Canadians for Accountability is conducting surveys (see below) to examine accountability in the Canadian Armed Forces (CAF), specifically dealing with two issues: the handling of offences perpetrated by military personnel and the treatment of military personnel with physical or psychological injuries.
The first of the came to national attention in April 2014 with a Maclean’s magazine’s exposé on sexual assault in the CAF. This was widely reported by other sources. It was estimated that five sexual assaults occur each day, and that the vast majority aren’t reported. Of those, many victims reported reprisals for making allegations, and investigations were either cursory – resulting in no charges – or aborted by senior officers. Victims also appear to be penalized when they suffer ill effects such as post-traumatic stress disorder (PTSD) or depression, with many being released. The perpetrators typically, with very few exceptions, face no consequences. Canadians for Accountability is concerned that many of the perpetrators leave the service and enter the civilian workforce without their new employers having any idea of their past.
Of particular concern is the fact that this story is a reprise of the same revelations in the May 1998 edition of Maclean’s magazine.… Read the rest
Posted by C4A Board on August 11, 2014
Ian Bron and Allan Cutler
Three years ago, we attended a conference of government administrators in Victoria, B.C. Wayne Wouters, Clerk of the Privy Council and the most powerful bureaucrat in Canada, was a keynote speaker. Someone asked him what he considered the qualities of the ideal public servant. We expected an answer that included things like integrity, devotion to the public interest, competence, and non-partisanship. Instead, we were treated to his reminiscences of the flag debate in the 1960s.
This says much about the current state of leadership in the public service, how distant it is currently from golden age ideals and out of touch with modern public expectations. The latest federal government re-visioning exercise, Blueprint 2020, reinforces this reality. During Wouters’ recent testimony before a Parliamentary Committee, he patted himself on the back for doing such a fine job, arguing that there was no evidence of a morale problem in the public service. “I want to do a good job. I think I’m doing a good job,” he said.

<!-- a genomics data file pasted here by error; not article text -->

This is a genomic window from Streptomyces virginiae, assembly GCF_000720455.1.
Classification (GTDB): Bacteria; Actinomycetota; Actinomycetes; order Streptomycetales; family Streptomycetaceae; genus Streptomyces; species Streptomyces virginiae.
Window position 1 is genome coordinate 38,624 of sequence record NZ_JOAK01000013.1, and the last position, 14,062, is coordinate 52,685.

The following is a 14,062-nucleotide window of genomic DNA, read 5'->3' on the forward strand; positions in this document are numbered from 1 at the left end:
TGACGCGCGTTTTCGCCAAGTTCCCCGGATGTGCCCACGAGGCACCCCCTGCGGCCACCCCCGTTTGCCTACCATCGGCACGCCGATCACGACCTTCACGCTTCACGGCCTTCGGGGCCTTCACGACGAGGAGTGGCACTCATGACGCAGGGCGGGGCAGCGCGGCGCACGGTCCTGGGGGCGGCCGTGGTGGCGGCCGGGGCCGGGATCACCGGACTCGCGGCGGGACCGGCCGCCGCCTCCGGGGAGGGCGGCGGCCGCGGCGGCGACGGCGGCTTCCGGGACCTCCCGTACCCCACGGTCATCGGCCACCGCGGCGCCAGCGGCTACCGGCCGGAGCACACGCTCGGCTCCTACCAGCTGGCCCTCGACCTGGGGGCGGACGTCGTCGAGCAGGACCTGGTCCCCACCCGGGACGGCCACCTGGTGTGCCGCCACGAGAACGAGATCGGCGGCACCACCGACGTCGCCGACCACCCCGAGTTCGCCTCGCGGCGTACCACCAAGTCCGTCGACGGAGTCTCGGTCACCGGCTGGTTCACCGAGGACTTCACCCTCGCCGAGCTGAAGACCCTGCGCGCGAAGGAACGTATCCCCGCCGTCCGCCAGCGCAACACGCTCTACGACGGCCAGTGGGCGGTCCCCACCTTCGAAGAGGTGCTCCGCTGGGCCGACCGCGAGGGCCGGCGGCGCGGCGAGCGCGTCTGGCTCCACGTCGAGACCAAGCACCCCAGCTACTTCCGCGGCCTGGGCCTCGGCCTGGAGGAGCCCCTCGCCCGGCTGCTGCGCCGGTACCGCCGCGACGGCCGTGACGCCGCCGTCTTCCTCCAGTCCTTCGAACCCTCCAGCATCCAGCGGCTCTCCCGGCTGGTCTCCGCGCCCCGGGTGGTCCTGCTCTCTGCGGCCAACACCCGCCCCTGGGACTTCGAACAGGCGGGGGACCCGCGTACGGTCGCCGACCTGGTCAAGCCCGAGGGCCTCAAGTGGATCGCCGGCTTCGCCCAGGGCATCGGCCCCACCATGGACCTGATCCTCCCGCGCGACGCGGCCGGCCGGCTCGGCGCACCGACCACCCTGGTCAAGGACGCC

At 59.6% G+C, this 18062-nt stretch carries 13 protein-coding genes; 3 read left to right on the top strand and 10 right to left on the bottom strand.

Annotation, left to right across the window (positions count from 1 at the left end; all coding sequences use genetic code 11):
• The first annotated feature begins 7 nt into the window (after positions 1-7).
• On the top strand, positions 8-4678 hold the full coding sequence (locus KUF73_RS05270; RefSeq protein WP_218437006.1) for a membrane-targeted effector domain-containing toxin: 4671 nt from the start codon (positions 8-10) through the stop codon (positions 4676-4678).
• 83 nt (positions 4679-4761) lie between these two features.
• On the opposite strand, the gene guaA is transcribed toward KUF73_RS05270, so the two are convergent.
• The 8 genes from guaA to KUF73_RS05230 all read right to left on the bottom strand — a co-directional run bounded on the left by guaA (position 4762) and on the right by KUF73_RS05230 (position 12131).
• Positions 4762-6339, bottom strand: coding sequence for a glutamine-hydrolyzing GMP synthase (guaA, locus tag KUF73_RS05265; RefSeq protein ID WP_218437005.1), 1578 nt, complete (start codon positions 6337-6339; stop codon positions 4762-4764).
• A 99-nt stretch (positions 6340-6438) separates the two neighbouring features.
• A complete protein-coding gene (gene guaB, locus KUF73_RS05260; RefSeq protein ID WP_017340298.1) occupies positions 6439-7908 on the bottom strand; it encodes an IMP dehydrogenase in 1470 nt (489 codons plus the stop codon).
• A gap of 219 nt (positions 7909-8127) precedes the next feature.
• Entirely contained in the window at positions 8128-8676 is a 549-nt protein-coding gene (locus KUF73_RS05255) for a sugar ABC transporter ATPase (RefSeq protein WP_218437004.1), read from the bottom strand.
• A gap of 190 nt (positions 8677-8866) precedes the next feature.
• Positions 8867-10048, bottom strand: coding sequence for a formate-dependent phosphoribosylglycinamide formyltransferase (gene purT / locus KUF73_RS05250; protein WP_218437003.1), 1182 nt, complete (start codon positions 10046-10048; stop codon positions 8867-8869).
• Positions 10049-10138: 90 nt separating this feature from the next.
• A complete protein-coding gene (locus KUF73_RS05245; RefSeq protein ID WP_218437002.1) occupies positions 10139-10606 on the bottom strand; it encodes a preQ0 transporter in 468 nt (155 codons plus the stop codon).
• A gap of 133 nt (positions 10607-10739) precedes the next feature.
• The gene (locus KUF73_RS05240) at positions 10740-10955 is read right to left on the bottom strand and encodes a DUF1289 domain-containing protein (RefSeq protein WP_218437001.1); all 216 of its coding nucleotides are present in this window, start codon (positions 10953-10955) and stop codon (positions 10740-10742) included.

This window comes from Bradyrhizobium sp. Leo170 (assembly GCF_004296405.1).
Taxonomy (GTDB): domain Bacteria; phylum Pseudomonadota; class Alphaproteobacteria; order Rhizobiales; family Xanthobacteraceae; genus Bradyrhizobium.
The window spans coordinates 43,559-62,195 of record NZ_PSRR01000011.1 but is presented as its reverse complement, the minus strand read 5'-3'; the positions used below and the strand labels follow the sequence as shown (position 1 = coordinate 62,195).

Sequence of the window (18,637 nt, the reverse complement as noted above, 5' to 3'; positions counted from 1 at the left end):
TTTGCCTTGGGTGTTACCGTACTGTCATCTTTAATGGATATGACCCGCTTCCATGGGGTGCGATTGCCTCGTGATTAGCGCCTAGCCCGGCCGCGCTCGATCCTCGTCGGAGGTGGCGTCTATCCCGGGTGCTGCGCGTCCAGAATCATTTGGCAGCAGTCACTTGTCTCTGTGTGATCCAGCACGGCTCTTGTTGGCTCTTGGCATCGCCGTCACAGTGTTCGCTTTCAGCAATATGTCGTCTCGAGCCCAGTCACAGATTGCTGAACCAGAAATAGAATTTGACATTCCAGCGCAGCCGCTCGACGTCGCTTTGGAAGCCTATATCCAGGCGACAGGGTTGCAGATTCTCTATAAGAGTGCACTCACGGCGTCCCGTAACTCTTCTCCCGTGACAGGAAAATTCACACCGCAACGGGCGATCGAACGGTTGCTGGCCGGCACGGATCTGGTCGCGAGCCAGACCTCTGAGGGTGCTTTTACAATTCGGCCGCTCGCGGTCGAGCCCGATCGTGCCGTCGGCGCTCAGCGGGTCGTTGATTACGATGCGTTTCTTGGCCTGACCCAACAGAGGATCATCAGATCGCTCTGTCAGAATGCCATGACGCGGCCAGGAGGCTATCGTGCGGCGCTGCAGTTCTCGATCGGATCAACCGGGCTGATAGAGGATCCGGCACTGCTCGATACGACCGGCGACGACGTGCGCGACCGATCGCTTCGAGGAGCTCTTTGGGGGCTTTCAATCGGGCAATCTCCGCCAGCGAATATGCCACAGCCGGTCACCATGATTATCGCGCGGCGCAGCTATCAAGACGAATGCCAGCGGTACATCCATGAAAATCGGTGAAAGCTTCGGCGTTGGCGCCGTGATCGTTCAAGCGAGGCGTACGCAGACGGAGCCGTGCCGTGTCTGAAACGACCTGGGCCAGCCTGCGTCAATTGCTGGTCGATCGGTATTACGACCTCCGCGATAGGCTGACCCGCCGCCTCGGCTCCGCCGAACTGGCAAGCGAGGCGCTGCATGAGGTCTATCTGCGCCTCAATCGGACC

Wouters is hardly neutral on the subject. However, is he really doing a good job? More broadly, are senior bureaucrats leading the public service well, and, by extension, the working in the public interest?… Read the rest
Posted by Ian Bron on June 23, 2014
National Defence Minister Rob Nicholson, right, and General Tom Lawson, Chief of Defence Staff
Two weeks ago, L’actualité, and its sister magazine, Maclean’s, broke a major story on sexual assault in the Canadian Armed Forces. The numbers were stunning: it estimated an average of five assaults every day. What was worse, the victims reported being intimidated into not making or dropping complaints, being harassed if they persisted, and assailants getting off scot-free. The Minister of National Defense immediately ordered an investigation. Senior officers claimed to be shocked by the report.
Even I was surprised, and I was a victim in the 1980s. The figures must be too high. They mean that a little over 2.6% of members would be assaulted in any given year – a rate about two times higher than that estimated for the general public, depending what figures are used. But a review of statistics from the U.S. and a lengthy conversation with a journalist convinced me that it was accurate. I also recalled a conversation with a colleague who said that he believed every woman in the Forces deals with either serious sexual harassment or assault at some point.
The military brass cannot have been surprised – or, if they were, they were negligent.… Read the rest
Posted by Ian Bron on May 6, 2014